Shelston IP Webinar – Patent strategy and best practice – Filing and prosecution in South East Asia, Australia and New Zealand

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Perpetual Motion: the concept that keeps on giving and giving…and giving…

A perpetual motion machine is one that can do infinite work with no energy input.  Such a machine is impossible as it would violate the first or second law of thermodynamics (that internal groan isn’t likely be your last).   The first law of thermodynamics relates to the conservation of energy, so if you are

Shelston IP joins Girls Invent Podcast

For a number of years, Shelston IP has partnered with Girls Invent an organisation dedicated to inspiring and motivating girls to become successful innovators. At Shelston IP, innovation is our passion, and we are excited to support Girls Invent through our pro bono advice program in its mission to encourage innovation.   Girls Invent invited Allira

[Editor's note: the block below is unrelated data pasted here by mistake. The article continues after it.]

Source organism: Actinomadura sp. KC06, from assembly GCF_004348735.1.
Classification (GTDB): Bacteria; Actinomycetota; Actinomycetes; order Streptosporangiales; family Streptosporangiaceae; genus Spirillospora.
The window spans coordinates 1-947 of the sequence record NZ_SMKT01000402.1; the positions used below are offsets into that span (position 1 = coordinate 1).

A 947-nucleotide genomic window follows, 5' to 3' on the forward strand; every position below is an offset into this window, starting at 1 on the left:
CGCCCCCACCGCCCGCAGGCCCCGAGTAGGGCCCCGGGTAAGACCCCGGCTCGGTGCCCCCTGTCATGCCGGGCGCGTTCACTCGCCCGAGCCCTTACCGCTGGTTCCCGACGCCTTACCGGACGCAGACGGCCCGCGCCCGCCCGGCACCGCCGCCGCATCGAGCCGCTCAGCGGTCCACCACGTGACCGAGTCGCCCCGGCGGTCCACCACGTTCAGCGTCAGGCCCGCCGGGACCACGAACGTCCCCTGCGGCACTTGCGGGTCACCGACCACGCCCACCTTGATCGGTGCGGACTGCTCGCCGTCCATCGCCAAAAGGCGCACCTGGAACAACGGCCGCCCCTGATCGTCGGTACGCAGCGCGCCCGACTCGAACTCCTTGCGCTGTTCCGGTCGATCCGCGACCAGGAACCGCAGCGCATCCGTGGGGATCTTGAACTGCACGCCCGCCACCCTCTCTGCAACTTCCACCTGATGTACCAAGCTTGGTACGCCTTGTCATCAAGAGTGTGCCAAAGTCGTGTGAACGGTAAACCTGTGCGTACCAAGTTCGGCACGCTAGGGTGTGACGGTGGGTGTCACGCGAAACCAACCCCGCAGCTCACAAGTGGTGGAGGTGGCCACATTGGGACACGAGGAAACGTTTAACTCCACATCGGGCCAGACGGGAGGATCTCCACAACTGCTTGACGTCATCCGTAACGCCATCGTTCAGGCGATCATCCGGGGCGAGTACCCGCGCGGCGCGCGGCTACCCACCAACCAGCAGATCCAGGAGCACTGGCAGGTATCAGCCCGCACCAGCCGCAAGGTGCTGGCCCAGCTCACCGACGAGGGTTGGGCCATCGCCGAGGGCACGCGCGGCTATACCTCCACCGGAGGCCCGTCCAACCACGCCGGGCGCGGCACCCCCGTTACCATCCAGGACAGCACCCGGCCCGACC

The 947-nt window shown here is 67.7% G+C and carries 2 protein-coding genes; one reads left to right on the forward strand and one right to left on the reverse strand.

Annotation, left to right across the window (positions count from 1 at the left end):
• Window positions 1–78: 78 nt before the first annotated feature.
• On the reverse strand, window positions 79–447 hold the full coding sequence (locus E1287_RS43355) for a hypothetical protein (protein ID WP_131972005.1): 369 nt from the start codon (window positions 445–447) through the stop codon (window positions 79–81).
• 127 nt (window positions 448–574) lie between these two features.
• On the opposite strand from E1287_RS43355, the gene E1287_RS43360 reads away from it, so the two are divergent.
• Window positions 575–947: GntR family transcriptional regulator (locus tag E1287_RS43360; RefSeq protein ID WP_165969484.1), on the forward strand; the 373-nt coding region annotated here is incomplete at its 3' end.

New Zealand’s “drop-dead” divisional deadline… drops dead

New Zealand patent practice has long operated on a “drop-dead” deadline for the filing of a divisional application – once the would-be “parent” case is accepted, the facility to file a divisional application expires, irrespective of the circumstances.  Many have sought an extension/correction on some entirely reasonable grounds – clerical errors, communication problems, time-zone issues,

Say hello to IP Australia’s new online portal for small and medium enterprises

Innovation by small and medium enterprises (SMEs) plays a significant role in the Australian economy.  For such companies, it is important that they adequately capture and control the commercial path for each innovation so as to maximise their return on investment in research and development.   Many SMEs recognise that the starting point for capturing

Incorrect notifications issued by IPONZ/WIPO

A number of New Zealand trade mark owners have recently received incorrect notifications in relation their International Registrations designating New Zealand (“IRNZ”).  The Intellectual Property Office of New Zealand (“IPONZ”) advise these incorrect notifications appear to be the result of a “system issue” concerning communications with the World Intellectual Property Organisation (WIPO) who are responsible

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